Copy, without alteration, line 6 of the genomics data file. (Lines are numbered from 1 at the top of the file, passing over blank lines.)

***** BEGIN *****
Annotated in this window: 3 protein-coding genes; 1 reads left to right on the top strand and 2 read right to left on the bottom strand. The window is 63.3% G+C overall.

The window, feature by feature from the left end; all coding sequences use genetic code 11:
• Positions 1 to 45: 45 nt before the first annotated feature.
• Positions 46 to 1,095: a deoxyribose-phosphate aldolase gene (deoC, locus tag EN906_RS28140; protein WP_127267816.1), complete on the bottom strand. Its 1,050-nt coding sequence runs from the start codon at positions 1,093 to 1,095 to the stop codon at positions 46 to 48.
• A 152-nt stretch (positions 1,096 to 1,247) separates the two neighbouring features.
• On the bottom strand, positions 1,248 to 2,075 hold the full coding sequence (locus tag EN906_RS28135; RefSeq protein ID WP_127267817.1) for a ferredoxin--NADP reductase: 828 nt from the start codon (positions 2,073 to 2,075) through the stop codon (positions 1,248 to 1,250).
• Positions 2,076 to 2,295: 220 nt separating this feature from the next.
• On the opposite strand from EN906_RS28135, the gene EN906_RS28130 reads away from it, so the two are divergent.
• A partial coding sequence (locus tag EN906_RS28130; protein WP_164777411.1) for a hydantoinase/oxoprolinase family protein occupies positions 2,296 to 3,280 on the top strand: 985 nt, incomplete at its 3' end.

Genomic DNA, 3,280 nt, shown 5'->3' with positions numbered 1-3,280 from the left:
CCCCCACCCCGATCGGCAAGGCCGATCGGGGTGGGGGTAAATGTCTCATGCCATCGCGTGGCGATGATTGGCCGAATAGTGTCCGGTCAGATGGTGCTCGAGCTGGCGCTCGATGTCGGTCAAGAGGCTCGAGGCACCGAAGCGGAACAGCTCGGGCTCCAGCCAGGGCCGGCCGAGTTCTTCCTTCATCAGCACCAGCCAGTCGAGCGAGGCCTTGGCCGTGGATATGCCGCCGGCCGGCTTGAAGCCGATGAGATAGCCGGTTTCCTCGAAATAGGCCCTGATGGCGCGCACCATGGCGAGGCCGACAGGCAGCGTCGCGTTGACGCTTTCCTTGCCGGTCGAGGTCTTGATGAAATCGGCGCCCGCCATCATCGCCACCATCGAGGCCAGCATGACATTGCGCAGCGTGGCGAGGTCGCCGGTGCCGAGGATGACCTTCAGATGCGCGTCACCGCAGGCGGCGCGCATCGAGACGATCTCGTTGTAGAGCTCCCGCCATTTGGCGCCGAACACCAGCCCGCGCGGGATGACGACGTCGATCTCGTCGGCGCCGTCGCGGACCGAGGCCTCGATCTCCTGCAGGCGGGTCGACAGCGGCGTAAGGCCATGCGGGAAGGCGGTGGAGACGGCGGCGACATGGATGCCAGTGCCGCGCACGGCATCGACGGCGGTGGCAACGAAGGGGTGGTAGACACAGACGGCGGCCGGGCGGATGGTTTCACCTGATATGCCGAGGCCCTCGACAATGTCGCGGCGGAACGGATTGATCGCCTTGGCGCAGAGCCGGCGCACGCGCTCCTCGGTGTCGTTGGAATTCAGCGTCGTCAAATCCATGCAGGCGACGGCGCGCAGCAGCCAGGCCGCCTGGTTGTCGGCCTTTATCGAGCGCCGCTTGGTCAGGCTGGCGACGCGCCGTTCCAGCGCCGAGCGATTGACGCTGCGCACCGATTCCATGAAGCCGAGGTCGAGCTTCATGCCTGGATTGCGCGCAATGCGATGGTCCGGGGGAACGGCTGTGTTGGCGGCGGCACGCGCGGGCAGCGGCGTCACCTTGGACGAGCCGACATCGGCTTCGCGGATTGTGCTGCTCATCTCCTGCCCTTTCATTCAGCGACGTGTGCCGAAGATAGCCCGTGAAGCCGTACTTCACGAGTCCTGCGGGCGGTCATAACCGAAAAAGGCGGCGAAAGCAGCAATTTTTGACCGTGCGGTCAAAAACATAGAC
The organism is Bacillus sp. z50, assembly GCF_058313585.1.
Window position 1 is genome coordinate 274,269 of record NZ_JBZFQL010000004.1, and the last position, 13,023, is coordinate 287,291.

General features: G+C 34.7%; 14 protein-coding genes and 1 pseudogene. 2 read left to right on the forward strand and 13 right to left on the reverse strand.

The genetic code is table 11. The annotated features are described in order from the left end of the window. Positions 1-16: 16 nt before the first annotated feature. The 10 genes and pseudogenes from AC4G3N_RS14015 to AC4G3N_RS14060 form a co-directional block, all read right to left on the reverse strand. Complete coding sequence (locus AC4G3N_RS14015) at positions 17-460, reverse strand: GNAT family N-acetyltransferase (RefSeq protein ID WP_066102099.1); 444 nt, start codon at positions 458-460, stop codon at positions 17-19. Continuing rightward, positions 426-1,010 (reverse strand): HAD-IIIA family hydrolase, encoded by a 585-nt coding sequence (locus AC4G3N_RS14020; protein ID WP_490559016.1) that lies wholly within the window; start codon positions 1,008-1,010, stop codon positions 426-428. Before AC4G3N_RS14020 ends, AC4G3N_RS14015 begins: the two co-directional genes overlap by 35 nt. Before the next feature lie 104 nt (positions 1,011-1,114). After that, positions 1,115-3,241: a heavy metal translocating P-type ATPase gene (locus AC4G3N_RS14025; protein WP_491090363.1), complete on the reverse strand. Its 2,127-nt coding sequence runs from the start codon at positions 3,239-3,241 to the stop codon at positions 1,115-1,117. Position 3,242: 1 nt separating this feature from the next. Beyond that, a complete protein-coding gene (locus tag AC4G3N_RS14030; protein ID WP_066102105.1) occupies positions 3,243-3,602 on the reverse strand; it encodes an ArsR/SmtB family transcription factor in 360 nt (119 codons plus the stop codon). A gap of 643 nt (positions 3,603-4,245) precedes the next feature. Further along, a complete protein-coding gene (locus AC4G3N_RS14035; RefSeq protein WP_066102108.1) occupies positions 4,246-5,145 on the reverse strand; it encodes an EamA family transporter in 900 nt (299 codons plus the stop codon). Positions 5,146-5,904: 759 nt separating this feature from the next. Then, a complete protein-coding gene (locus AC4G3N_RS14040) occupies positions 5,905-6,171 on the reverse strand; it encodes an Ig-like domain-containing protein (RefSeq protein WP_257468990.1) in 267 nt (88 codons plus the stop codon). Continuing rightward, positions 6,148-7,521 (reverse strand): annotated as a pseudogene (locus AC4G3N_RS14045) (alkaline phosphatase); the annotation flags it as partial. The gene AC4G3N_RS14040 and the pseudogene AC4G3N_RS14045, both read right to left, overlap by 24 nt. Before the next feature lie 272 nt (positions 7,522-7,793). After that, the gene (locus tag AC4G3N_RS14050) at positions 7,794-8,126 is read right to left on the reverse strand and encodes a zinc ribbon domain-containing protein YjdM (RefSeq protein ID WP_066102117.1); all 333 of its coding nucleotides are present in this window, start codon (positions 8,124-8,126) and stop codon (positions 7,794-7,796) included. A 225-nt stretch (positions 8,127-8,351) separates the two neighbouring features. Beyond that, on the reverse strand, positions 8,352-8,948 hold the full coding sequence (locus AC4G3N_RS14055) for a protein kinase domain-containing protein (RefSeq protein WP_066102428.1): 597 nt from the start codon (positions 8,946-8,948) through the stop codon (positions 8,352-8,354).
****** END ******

• On the bottom strand, positions 1,248 to 2,075 hold the full coding sequence (locus tag EN906_RS28135; RefSeq protein ID WP_127267817.1) for a ferredoxin--NADP reductase: 828 nt from the start codon (positions 2,073 to 2,075) through the stop codon (positions 1,248 to 1,250).